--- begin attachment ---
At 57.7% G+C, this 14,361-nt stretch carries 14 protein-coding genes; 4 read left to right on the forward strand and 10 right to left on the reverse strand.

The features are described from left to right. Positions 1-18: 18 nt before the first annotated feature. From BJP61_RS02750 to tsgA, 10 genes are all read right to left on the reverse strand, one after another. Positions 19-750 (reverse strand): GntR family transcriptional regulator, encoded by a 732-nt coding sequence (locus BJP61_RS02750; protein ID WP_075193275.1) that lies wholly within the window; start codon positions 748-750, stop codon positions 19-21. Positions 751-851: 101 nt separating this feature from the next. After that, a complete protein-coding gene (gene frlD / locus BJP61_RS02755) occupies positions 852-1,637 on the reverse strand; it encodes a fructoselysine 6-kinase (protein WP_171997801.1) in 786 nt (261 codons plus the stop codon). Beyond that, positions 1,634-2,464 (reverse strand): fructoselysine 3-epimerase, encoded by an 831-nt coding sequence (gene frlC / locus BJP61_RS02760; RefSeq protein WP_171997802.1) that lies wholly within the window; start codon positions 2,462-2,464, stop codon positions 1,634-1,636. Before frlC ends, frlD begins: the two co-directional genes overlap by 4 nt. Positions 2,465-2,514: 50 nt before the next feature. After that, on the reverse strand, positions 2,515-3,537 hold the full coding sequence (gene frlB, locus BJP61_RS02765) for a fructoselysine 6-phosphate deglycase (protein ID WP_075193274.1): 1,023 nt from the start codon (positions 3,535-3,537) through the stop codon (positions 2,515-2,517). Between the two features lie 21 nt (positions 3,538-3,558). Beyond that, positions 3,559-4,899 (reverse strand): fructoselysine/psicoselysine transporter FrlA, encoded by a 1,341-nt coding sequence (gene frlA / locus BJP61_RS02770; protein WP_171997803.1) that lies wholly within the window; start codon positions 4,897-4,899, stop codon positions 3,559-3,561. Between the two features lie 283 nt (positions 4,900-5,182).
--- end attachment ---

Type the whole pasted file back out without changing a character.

At 57.7% G+C, this 14,361-nt stretch carries 14 protein-coding genes; 4 read left to right on the forward strand and 10 right to left on the reverse strand.

The features are described from left to right. Positions 1-18: 18 nt before the first annotated feature. From BJP61_RS02750 to tsgA, 10 genes are all read right to left on the reverse strand, one after another. Positions 19-750 (reverse strand): GntR family transcriptional regulator, encoded by a 732-nt coding sequence (locus BJP61_RS02750; protein ID WP_075193275.1) that lies wholly within the window; start codon positions 748-750, stop codon positions 19-21. Positions 751-851: 101 nt separating this feature from the next. After that, a complete protein-coding gene (gene frlD / locus BJP61_RS02755) occupies positions 852-1,637 on the reverse strand; it encodes a fructoselysine 6-kinase (protein WP_171997801.1) in 786 nt (261 codons plus the stop codon). Beyond that, positions 1,634-2,464 (reverse strand): fructoselysine 3-epimerase, encoded by an 831-nt coding sequence (gene frlC / locus BJP61_RS02760; RefSeq protein WP_171997802.1) that lies wholly within the window; start codon positions 2,462-2,464, stop codon positions 1,634-1,636. Before frlC ends, frlD begins: the two co-directional genes overlap by 4 nt. Positions 2,465-2,514: 50 nt before the next feature. After that, on the reverse strand, positions 2,515-3,537 hold the full coding sequence (gene frlB, locus BJP61_RS02765) for a fructoselysine 6-phosphate deglycase (protein ID WP_075193274.1): 1,023 nt from the start codon (positions 3,535-3,537) through the stop codon (positions 2,515-2,517). Between the two features lie 21 nt (positions 3,538-3,558). Beyond that, positions 3,559-4,899 (reverse strand): fructoselysine/psicoselysine transporter FrlA, encoded by a 1,341-nt coding sequence (gene frlA / locus BJP61_RS02770; protein WP_171997803.1) that lies wholly within the window; start codon positions 4,897-4,899, stop codon positions 3,559-3,561. Between the two features lie 283 nt (positions 4,900-5,182).